As Chairman of the Senate Homeland Security and Governmental Affairs Committee, Ron is working to secure the border and stop Wisconsin’s heroin epidemic. As Ron said yesterday, lax border security is only making the drug epidemic affecting Wisconsin communities even worse.
GOP senator: Drug demand creating ‘unsecured border’
By Mariana Barillas
May 17, 2016
Sen. Ron Johnson, R-Wis., charged Tuesday that “lax” U.S. border security is contributing to the domestic heroin epidemic.
“When I’ve looked at the root cause of our unsecured border, the primary root cause is our insatiable demand for drugs,” Johnson said at a Senate Homeland Security and Governmental Affairs Committee hearing on the federal response to U.S. drug demand.
Johnson said the illegal drug market has “given rise to drug cartels who…control whatever side, whatever portion of the Mexican side of the border they choose.”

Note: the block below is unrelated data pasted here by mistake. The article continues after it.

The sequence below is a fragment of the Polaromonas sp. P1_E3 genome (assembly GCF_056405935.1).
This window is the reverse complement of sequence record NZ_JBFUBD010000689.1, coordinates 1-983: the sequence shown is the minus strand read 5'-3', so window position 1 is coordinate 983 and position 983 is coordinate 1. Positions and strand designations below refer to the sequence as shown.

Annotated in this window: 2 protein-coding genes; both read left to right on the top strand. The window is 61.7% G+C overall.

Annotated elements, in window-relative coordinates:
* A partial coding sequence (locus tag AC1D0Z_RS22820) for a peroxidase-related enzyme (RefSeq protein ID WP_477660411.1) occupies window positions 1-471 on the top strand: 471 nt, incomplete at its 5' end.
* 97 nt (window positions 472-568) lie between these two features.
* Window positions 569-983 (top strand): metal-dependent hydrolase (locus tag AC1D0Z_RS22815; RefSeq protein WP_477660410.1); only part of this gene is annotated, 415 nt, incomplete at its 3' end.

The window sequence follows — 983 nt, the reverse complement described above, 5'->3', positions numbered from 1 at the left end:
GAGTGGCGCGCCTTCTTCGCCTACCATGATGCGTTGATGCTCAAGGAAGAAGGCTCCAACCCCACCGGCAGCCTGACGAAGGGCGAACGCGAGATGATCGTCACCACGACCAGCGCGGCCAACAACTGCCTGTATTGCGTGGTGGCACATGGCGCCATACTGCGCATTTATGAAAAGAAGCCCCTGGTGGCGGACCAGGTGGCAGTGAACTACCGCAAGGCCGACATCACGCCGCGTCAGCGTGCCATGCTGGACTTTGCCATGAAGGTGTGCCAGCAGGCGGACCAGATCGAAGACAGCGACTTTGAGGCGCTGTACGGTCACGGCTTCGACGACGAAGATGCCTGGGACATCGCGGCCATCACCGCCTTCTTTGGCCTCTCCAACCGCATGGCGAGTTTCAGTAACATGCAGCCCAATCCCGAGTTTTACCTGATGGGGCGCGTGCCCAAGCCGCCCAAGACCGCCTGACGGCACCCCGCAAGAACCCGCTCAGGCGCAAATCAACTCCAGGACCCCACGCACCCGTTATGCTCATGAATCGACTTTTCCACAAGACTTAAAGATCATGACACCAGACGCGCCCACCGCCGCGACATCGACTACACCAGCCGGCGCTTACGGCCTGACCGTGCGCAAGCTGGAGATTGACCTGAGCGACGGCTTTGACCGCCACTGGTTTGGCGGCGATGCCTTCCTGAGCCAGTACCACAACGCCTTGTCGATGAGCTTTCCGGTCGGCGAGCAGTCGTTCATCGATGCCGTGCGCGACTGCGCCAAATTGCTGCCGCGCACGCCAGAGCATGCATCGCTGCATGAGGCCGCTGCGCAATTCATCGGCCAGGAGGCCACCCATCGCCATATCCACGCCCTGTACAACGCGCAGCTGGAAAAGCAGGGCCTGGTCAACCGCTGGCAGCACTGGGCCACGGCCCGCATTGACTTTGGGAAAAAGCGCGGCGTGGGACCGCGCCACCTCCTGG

“This is an enormous problem and we have not been winning the war on drugs,” said Johnson.
Michael Botticelli, director of the Office of the National Drug Control Policy, testified that there has been a “tremendously alarming” increase in deaths associated with heroin and illicit fentanyl, a synthetic opiate used for pain treatment. He said the spike corresponds with “recent increases in poppy cultivation and heroin production in Mexico.” Domestic deaths involving heroin rose from 3,038 in 2010 to 10,574 in 2014.
According to Botticelli’s written testimony, Mexico is the primary supplier of heroin to the United States. The document states heroin production in Mexico rose from an estimated 42 metric tons in 2014 to a potential of 70 metric tons in 2015. Botticelli said the Obama administration is working with the Mexican government to combat the illegal international industry.
“Part of the reason that we are seeing such a dramatic increase in heroin [use] is around the dramatic increase in availability and lower price in many parts of the United States,” testified Botticelli at the hearing.
Sen. Johnson said if the federal government was doing a “better job” at targeting supply chains, “those prices would remain high.”
“We are not making progress on this… we are losing the war,” said Sen. Johnson.